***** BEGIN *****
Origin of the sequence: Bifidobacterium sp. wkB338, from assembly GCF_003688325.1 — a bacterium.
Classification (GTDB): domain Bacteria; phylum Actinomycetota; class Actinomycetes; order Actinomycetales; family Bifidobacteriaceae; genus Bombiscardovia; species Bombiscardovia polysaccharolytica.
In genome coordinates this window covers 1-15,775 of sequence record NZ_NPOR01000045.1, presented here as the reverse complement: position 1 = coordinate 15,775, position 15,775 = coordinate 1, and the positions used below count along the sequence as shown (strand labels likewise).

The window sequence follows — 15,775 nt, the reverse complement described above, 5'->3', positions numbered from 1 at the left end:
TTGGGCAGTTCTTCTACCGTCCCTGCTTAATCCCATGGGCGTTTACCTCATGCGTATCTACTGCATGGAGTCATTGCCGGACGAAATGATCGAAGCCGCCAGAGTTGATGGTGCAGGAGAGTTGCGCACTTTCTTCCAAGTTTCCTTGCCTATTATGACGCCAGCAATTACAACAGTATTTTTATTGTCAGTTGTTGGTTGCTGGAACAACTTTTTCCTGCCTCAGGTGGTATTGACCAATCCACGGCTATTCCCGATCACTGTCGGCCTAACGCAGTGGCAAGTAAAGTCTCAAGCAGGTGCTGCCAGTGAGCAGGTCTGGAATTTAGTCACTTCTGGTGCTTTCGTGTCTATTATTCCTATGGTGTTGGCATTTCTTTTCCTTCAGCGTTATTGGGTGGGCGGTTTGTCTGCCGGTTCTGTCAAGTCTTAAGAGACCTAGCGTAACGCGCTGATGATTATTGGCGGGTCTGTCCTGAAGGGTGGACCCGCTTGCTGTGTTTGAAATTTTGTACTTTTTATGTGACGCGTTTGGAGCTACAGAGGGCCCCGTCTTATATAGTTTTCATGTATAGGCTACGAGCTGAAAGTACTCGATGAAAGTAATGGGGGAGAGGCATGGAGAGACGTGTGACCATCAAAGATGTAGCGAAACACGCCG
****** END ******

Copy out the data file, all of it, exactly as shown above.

Origin of the sequence: Bifidobacterium sp. wkB338, from assembly GCF_003688325.1 — a bacterium.
Classification (GTDB): domain Bacteria; phylum Actinomycetota; class Actinomycetes; order Actinomycetales; family Bifidobacteriaceae; genus Bombiscardovia; species Bombiscardovia polysaccharolytica.
In genome coordinates this window covers 1-15,775 of sequence record NZ_NPOR01000045.1, presented here as the reverse complement: position 1 = coordinate 15,775, position 15,775 = coordinate 1, and the positions used below count along the sequence as shown (strand labels likewise).

The window sequence follows — 15,775 nt, the reverse complement described above, 5'->3', positions numbered from 1 at the left end:
TTGGGCAGTTCTTCTACCGTCCCTGCTTAATCCCATGGGCGTTTACCTCATGCGTATCTACTGCATGGAGTCATTGCCGGACGAAATGATCGAAGCCGCCAGAGTTGATGGTGCAGGAGAGTTGCGCACTTTCTTCCAAGTTTCCTTGCCTATTATGACGCCAGCAATTACAACAGTATTTTTATTGTCAGTTGTTGGTTGCTGGAACAACTTTTTCCTGCCTCAGGTGGTATTGACCAATCCACGGCTATTCCCGATCACTGTCGGCCTAACGCAGTGGCAAGTAAAGTCTCAAGCAGGTGCTGCCAGTGAGCAGGTCTGGAATTTAGTCACTTCTGGTGCTTTCGTGTCTATTATTCCTATGGTGTTGGCATTTCTTTTCCTTCAGCGTTATTGGGTGGGCGGTTTGTCTGCCGGTTCTGTCAAGTCTTAAGAGACCTAGCGTAACGCGCTGATGATTATTGGCGGGTCTGTCCTGAAGGGTGGACCCGCTTGCTGTGTTTGAAATTTTGTACTTTTTATGTGACGCGTTTGGAGCTACAGAGGGCCCCGTCTTATATAGTTTTCATGTATAGGCTACGAGCTGAAAGTACTCGATGAAAGTAATGGGGGAGAGGCATGGAGAGACGTGTGACCATCAAAGATGTAGCGAAACACGCCG